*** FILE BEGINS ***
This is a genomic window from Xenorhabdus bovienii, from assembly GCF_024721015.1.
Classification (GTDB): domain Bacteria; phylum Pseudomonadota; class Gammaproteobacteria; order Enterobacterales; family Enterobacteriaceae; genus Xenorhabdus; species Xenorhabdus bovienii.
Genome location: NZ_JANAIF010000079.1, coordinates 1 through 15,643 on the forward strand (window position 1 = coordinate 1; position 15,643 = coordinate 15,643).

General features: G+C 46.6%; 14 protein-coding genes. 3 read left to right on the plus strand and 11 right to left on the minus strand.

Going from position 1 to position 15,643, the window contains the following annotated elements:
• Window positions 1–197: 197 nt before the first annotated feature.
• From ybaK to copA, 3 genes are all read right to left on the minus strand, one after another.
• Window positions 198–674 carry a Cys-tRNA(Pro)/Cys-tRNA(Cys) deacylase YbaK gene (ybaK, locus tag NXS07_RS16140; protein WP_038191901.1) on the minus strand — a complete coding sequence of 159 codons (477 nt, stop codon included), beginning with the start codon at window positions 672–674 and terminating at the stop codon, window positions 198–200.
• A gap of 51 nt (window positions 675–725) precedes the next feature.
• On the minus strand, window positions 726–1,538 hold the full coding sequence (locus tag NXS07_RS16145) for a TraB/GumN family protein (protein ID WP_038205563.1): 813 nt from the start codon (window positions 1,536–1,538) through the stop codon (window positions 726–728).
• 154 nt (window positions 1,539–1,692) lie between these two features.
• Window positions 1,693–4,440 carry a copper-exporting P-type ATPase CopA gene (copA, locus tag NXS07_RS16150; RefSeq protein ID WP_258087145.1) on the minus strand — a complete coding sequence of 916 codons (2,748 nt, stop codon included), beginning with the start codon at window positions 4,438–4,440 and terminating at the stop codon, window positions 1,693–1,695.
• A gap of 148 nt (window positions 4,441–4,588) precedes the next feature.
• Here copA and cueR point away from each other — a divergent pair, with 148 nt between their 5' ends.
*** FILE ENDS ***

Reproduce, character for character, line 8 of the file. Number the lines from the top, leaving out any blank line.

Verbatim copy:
• Window positions 198–674 carry a Cys-tRNA(Pro)/Cys-tRNA(Cys) deacylase YbaK gene (ybaK, locus tag NXS07_RS16140; protein WP_038191901.1) on the minus strand — a complete coding sequence of 159 codons (477 nt, stop codon included), beginning with the start codon at window positions 672–674 and terminating at the stop codon, window positions 198–200.